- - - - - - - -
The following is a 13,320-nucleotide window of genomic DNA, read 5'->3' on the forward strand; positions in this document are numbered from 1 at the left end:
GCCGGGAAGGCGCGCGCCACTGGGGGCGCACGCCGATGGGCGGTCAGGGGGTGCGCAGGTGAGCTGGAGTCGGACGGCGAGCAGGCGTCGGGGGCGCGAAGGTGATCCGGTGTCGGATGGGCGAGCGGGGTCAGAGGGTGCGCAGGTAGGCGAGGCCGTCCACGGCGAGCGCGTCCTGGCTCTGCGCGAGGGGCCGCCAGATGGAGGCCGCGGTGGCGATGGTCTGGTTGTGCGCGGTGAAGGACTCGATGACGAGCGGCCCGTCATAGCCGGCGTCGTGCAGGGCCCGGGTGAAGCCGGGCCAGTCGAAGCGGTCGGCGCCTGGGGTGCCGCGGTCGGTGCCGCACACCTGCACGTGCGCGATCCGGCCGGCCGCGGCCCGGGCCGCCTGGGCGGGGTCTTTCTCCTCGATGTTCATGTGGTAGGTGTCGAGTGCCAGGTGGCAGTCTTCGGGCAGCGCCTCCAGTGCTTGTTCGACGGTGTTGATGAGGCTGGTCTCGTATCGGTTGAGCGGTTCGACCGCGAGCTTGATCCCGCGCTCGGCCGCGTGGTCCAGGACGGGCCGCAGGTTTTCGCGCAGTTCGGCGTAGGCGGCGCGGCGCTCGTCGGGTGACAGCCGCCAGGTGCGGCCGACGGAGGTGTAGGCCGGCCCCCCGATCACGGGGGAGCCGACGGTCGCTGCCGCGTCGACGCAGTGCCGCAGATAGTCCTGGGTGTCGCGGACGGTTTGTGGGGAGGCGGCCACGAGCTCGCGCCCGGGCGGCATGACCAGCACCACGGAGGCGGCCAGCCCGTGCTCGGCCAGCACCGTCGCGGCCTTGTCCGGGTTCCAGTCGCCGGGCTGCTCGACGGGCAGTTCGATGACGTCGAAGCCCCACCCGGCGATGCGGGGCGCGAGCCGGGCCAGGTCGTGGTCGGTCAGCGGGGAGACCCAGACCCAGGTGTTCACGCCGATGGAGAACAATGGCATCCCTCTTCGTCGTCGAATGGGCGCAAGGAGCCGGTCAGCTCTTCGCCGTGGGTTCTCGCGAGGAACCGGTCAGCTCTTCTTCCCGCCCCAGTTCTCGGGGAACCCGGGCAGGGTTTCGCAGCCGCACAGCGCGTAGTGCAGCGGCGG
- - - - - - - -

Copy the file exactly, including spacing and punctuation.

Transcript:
The following is a 13,320-nucleotide window of genomic DNA, read 5'->3' on the forward strand; positions in this document are numbered from 1 at the left end:
GCCGGGAAGGCGCGCGCCACTGGGGGCGCACGCCGATGGGCGGTCAGGGGGTGCGCAGGTGAGCTGGAGTCGGACGGCGAGCAGGCGTCGGGGGCGCGAAGGTGATCCGGTGTCGGATGGGCGAGCGGGGTCAGAGGGTGCGCAGGTAGGCGAGGCCGTCCACGGCGAGCGCGTCCTGGCTCTGCGCGAGGGGCCGCCAGATGGAGGCCGCGGTGGCGATGGTCTGGTTGTGCGCGGTGAAGGACTCGATGACGAGCGGCCCGTCATAGCCGGCGTCGTGCAGGGCCCGGGTGAAGCCGGGCCAGTCGAAGCGGTCGGCGCCTGGGGTGCCGCGGTCGGTGCCGCACACCTGCACGTGCGCGATCCGGCCGGCCGCGGCCCGGGCCGCCTGGGCGGGGTCTTTCTCCTCGATGTTCATGTGGTAGGTGTCGAGTGCCAGGTGGCAGTCTTCGGGCAGCGCCTCCAGTGCTTGTTCGACGGTGTTGATGAGGCTGGTCTCGTATCGGTTGAGCGGTTCGACCGCGAGCTTGATCCCGCGCTCGGCCGCGTGGTCCAGGACGGGCCGCAGGTTTTCGCGCAGTTCGGCGTAGGCGGCGCGGCGCTCGTCGGGTGACAGCCGCCAGGTGCGGCCGACGGAGGTGTAGGCCGGCCCCCCGATCACGGGGGAGCCGACGGTCGCTGCCGCGTCGACGCAGTGCCGCAGATAGTCCTGGGTGTCGCGGACGGTTTGTGGGGAGGCGGCCACGAGCTCGCGCCCGGGCGGCATGACCAGCACCACGGAGGCGGCCAGCCCGTGCTCGGCCAGCACCGTCGCGGCCTTGTCCGGGTTCCAGTCGCCGGGCTGCTCGACGGGCAGTTCGATGACGTCGAAGCCCCACCCGGCGATGCGGGGCGCGAGCCGGGCCAGGTCGTGGTCGGTCAGCGGGGAGACCCAGACCCAGGTGTTCACGCCGATGGAGAACAATGGCATCCCTCTTCGTCGTCGAATGGGCGCAAGGAGCCGGTCAGCTCTTCGCCGTGGGTTCTCGCGAGGAACCGGTCAGCTCTTCTTCCCGCCCCAGTTCTCGGGGAACCCGGGCAGGGTTTCGCAGCCGCACAGCGCGTAGTGCAGCGGCGG